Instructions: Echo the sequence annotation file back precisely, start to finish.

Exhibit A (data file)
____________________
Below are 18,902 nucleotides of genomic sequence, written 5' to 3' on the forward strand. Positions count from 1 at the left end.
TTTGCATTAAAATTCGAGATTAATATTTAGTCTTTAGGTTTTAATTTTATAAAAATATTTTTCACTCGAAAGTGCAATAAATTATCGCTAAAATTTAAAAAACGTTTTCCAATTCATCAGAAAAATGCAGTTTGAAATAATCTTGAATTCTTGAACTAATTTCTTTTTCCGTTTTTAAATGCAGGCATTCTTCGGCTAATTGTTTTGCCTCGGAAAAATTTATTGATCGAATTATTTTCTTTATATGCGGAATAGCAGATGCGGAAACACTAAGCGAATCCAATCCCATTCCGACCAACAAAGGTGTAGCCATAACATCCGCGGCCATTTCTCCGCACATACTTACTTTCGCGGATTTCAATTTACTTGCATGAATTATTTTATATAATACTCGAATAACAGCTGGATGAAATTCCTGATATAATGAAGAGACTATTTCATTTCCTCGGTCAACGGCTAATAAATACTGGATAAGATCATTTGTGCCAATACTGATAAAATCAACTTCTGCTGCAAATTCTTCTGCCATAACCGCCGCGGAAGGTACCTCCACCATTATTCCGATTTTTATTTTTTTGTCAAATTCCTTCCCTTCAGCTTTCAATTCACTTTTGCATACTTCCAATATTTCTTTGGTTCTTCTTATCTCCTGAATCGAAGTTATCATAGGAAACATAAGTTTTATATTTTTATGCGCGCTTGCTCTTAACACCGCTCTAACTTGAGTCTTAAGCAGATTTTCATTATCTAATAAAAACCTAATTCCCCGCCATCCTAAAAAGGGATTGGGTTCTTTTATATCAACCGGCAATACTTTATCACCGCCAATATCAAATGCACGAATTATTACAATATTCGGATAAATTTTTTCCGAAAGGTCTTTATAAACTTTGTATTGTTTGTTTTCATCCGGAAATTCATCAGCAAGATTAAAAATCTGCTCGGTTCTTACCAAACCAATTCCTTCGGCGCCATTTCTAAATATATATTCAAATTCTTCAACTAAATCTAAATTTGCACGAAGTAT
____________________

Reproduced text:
Below are 18,902 nucleotides of genomic sequence, written 5' to 3' on the forward strand. Positions count from 1 at the left end.
TTTGCATTAAAATTCGAGATTAATATTTAGTCTTTAGGTTTTAATTTTATAAAAATATTTTTCACTCGAAAGTGCAATAAATTATCGCTAAAATTTAAAAAACGTTTTCCAATTCATCAGAAAAATGCAGTTTGAAATAATCTTGAATTCTTGAACTAATTTCTTTTTCCGTTTTTAAATGCAGGCATTCTTCGGCTAATTGTTTTGCCTCGGAAAAATTTATTGATCGAATTATTTTCTTTATATGCGGAATAGCAGATGCGGAAACACTAAGCGAATCCAATCCCATTCCGACCAACAAAGGTGTAGCCATAACATCCGCGGCCATTTCTCCGCACATACTTACTTTCGCGGATTTCAATTTACTTGCATGAATTATTTTATATAATACTCGAATAACAGCTGGATGAAATTCCTGATATAATGAAGAGACTATTTCATTTCCTCGGTCAACGGCTAATAAATACTGGATAAGATCATTTGTGCCAATACTGATAAAATCAACTTCTGCTGCAAATTCTTCTGCCATAACCGCCGCGGAAGGTACCTCCACCATTATTCCGATTTTTATTTTTTTGTCAAATTCCTTCCCTTCAGCTTTCAATTCACTTTTGCATACTTCCAATATTTCTTTGGTTCTTCTTATCTCCTGAATCGAAGTTATCATAGGAAACATAAGTTTTATATTTTTATGCGCGCTTGCTCTTAACACCGCTCTAACTTGAGTCTTAAGCAGATTTTCATTATCTAATAAAAACCTAATTCCCCGCCATCCTAAAAAGGGATTGGGTTCTTTTATATCAACCGGCAATACTTTATCACCGCCAATATCAAATGCACGAATTATTACAATATTCGGATAAATTTTTTCCGAAAGGTCTTTATAAACTTTGTATTGTTTGTTTTCATCCGGAAATTCATCAGCAAGATTAAAAATCTGCTCGGTTCTTACCAAACCAATTCCTTCGGCGCCATTTCTAAATATATATTCAAATTCTTCAACTAAATCTAAATTTGCACGAAGTAT